Given enough time, a considerable portion of the unstable uranium ends up as the stable element lead. Physicists cannot predict when any individual atom will spontaneously transform, but a lump of granite has billions of unstable atoms, so scientists predict the percentage of material that will undergo the change each second.

Even though the transformation of any single uranium atom is unpredictable, the average rate is precisely known. Half of the unstable isotope U-235 becomes lead (Pb-207) in 704 million years. In twice the time period, 1,408 million years, three-quarters of the original U-235 is Pb-207. For this particular kind of uranium, geologists simply compare the proportions of lead and uranium. You may wonder how they account for any lead already in the lump of granite when the rock first formed. It is easy – there wasn’t any.

Uranium is sometimes found in the mineral zircon. Zircon is a common mineral, plenty is found in ancient crustal rocks. Pure zircon has one zirconium, one silicon, and four oxygen atoms stitched together in a molecule. When zircon molecules form, uranium frequently sneaks in, replacing the zirconium atom. Then you have a molecule with one uranium, one silicon, and four oxygen atoms. Lead never combines this way during zircon’s formation – there is never a newly formed zircon molecule with a lead atom replacing the zirconium atom. Geologists inspecting zircon minerals in igneous rocks realize every bit of  lead in the mix is there only because in its former life, the lead was uranium, and then radioactively decayed into lead. They can be certain that a bit on zircon with equal amounts U-235 and Pb-207 is 704 million years old.

With this technique, Holmes was able to show that jawless Devonian fish fossils were about 400 million years old while Jurassic dinosaurs were common 150 million years ago. At last, a real number, in years, rather than the former “very old” and “very, very old” that geologists had use before Arthur Holmes gave them the dates.

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The Bright Side of Solar Flares

Northern Lights over Calgary

Northern Lights over Calgary

Electronics destroyed. Skin radiated. Mutations. Cancer. And if the GPS is down, how will anyone find their way home? But there is a bright side to solar flares. And that would be last night’s light show. For those of us in Canada, a bit of spark in the air adds to the atmosphere of the place. Here’s how the Aurora works.

The sun has a lot of weird stuff going on. It occasionally erupts with solar flares that spit out coronal mass ejections. Some times those head directly towards the Earth. This week, according to the Space Weather Prediction Center, a G3 geomagnetic storm resulted when two flares from sunspot AR2158 flung their charged particles our way. A G3 is about midpoint on the mag-storm scale. A “Strong” blast, but not the worst we’ve ever seen. Lucky for us, the Earth’s magnetic field does a pretty fair job of trapping the energy. Our only real problem with such storms are burnt power grids and disrupted satellite radio and navigation equipment. In 1989, a geomagnetic storm knocked out the Hydro-Québec electric grid.  Millions were without power for half a day.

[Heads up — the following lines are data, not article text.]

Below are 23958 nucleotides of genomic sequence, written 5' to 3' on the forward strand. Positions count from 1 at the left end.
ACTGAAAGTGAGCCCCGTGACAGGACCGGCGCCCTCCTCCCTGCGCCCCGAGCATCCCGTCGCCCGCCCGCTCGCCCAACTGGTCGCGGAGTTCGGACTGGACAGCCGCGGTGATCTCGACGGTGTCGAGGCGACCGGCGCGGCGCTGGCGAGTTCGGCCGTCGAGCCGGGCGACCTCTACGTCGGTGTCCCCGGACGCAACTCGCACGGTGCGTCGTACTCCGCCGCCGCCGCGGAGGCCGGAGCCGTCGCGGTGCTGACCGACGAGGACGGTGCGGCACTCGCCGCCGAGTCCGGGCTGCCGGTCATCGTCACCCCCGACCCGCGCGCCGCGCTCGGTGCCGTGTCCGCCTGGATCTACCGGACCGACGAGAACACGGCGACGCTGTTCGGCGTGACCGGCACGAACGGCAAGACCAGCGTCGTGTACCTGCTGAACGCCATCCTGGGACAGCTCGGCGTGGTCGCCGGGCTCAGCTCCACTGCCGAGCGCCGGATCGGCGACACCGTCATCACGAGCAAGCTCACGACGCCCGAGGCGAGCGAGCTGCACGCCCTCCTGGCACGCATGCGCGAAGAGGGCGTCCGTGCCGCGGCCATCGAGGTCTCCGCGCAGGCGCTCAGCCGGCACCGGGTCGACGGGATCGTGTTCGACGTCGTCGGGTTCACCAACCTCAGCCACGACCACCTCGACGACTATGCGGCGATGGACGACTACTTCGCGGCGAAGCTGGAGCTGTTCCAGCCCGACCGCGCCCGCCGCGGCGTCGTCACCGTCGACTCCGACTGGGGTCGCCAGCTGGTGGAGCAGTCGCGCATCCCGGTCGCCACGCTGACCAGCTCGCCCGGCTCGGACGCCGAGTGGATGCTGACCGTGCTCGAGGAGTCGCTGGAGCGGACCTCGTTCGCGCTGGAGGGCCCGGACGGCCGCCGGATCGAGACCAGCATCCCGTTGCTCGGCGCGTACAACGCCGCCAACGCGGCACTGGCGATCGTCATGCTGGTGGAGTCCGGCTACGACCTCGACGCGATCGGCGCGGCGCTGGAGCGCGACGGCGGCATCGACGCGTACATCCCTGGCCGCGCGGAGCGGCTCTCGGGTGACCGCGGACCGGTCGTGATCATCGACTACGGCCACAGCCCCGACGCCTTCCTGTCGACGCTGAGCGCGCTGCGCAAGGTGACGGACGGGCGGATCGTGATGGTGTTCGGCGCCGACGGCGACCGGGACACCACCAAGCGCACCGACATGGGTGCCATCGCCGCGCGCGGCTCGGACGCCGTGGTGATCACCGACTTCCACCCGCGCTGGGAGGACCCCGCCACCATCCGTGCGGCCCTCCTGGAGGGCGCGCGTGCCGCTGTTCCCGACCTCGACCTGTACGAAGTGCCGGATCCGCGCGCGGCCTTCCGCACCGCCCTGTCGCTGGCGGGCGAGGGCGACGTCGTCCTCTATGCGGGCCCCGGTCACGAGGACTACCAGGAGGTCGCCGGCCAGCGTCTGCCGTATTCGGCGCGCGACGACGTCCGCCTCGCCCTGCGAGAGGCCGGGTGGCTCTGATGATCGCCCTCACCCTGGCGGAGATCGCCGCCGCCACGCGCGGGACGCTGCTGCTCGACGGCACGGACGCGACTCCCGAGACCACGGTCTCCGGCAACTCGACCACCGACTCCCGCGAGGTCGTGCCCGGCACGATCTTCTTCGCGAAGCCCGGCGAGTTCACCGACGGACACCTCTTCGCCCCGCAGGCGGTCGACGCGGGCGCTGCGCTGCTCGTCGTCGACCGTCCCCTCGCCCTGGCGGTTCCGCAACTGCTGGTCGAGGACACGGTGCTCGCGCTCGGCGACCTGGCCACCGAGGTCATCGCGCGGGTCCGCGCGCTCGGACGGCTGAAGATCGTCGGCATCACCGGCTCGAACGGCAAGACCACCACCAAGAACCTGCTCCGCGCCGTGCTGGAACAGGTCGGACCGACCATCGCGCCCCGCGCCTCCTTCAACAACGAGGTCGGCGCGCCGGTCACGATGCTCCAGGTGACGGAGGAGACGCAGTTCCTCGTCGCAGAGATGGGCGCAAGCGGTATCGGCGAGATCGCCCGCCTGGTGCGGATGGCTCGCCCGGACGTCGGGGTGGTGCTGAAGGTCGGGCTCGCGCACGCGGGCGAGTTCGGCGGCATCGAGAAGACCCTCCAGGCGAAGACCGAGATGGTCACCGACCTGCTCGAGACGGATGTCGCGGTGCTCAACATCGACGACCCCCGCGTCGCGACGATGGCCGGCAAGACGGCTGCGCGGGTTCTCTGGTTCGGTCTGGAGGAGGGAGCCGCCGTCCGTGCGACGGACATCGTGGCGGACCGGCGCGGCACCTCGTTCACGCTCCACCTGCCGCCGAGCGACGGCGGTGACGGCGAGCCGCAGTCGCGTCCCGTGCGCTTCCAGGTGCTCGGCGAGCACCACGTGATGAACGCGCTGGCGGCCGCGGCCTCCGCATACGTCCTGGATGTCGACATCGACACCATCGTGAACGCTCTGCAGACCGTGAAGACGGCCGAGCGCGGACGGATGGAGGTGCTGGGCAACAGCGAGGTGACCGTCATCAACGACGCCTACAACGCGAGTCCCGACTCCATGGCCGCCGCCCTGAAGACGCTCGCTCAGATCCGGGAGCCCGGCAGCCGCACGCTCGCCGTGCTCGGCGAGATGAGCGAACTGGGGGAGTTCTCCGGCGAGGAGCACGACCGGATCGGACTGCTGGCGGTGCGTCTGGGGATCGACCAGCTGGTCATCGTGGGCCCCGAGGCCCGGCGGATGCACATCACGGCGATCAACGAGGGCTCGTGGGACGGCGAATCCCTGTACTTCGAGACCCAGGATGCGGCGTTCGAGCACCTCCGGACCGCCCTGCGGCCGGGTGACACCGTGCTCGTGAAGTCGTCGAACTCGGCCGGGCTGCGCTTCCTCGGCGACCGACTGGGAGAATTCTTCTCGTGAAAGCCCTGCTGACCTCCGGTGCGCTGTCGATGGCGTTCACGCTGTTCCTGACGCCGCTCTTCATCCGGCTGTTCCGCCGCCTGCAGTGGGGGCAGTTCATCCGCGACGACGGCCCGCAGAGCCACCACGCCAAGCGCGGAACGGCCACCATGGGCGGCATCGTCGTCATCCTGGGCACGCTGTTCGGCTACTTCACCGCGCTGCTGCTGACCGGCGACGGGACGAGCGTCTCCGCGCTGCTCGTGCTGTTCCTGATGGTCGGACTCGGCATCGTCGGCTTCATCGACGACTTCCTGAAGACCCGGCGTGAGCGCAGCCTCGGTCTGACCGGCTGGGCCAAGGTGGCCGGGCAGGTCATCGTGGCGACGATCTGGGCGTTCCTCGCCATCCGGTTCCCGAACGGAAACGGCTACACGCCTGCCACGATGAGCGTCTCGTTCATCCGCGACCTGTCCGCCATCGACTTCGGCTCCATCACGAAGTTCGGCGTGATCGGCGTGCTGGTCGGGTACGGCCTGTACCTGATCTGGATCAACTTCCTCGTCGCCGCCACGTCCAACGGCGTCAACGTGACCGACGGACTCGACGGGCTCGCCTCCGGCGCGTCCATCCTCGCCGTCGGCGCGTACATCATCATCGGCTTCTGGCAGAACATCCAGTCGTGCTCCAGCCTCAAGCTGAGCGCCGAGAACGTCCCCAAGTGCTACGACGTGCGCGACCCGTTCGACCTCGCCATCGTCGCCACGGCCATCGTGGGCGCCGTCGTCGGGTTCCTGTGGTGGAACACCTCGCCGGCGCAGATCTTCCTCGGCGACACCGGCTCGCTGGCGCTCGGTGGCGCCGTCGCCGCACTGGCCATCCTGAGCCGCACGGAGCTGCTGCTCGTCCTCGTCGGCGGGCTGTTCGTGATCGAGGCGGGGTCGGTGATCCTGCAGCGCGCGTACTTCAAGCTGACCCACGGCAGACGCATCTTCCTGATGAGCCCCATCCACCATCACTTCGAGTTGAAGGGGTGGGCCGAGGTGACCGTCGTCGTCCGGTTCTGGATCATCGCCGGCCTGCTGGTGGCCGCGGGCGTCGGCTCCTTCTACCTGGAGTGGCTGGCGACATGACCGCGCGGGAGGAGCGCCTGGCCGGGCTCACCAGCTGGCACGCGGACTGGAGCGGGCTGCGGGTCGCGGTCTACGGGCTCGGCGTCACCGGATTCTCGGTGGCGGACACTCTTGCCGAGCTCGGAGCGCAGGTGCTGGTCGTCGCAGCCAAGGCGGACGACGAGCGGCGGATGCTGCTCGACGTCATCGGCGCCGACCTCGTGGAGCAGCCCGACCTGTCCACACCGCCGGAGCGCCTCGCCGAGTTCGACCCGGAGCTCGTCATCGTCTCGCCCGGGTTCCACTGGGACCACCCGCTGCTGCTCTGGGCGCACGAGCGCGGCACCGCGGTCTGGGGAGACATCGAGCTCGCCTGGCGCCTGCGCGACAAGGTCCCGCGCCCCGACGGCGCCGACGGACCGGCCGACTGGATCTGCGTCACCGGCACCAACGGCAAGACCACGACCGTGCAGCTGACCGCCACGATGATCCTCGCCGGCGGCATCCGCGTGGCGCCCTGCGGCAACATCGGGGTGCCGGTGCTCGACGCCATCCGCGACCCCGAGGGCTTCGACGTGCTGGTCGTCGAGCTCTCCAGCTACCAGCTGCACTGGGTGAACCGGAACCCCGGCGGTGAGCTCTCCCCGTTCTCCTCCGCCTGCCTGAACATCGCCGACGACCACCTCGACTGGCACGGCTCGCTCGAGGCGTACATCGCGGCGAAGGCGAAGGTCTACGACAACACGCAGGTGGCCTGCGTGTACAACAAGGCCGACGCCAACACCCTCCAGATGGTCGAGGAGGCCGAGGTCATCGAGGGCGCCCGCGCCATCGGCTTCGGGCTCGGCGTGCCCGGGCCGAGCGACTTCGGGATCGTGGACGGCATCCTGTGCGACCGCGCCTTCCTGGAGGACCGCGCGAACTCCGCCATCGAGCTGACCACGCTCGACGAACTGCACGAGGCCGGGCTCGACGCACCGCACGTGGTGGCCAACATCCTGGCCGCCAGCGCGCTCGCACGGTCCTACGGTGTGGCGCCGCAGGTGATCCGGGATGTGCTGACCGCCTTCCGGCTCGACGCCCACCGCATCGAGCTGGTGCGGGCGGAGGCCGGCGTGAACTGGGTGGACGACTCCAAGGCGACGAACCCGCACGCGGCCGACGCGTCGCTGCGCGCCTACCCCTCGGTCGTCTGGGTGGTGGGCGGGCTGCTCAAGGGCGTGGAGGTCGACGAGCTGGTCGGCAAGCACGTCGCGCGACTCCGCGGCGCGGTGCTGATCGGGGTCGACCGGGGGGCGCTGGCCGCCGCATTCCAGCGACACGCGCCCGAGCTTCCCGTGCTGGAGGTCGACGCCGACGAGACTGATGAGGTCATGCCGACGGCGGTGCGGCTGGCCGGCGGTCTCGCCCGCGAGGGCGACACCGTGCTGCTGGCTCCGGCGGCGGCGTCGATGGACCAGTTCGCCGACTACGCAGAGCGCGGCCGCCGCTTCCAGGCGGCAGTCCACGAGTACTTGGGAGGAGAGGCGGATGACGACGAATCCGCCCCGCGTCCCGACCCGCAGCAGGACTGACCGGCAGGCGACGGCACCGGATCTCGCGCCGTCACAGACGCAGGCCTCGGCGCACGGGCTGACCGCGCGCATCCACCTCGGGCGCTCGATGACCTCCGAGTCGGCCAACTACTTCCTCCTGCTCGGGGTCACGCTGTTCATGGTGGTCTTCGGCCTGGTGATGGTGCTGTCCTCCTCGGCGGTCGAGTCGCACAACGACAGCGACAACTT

On the lighter side, the aurora, or northern lights, were reportedly brilliant in parts of Canada and the northern states. I have seen the display spectacularly only a few times – once as a child, in Pennsylvania when the whole family stood in the orchard, marveling at “Whatever the hell that is,” as my father called it. Later, as a youngster in northern Saskatchewan, I was driving a truck at 2 in the morning, hauling some equipment across the province, when I realized the sky was on fire. Curtains of red and green and yellow and orange hung there, as if a draper were selling me his wares. The fabric slowly changed shapes, angles, and colours. I am sure I heard the fizzy snapping of the storm – sort of like a poorly connected fluorescent light tube. It was so fascinating that I powered down the truck, stretched out on the hood, and stared at the heavens for a full hour.

The northern lights mean more than a dazzling light show. They mean you should hold on to your stock portfolio. As far back as astronomer William Herschel (1738-1822), the German-born English composer who discovered the planet Uranus, economics, sunspots, and the aurora have been inexplicably and incorrectly linked. Herschel said the price of wheat is correlated to the number of sunspots – the more spots, the higher the price. It may have been a brief correlation at the time, but there is no causative connection. And no justification for the lingering belief that sunspots (which can created northern lights) make people happy. Which make them buy more junk which improves markets which raises stock prices. People believe the most interesting things.

Last night, here in Calgary, we poked our heads out the door every few minutes, hoping the clouds would clear. But alas, no luck. Calgary has lousy stargazing weather. This is a dry part of the world, nearly desert, and we are at 3,000 metres elevation. So, one would expect mostly clear skies. But almost invariably, clouds build each evening, obscuring our view of anything but the undersides of those growing clouds. In the late evening, there was a brief clearing, but not much aurora to report. When I awoke at 4 this morning (geophysicists start their day early), the sky was completely obscured. Time to sell my Celestron shares.

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Post-post addendum: just came across this video from a researcher in Yellowknife, Northwest Territories, Canada. The film is in real time and gives a great view of the dynamics of a strong aurora:

Northern lights in Yellowknife. Captured in 2013 by

Northern lights in Yellowknife. Captured in real time in 2013.  Go to the video: here.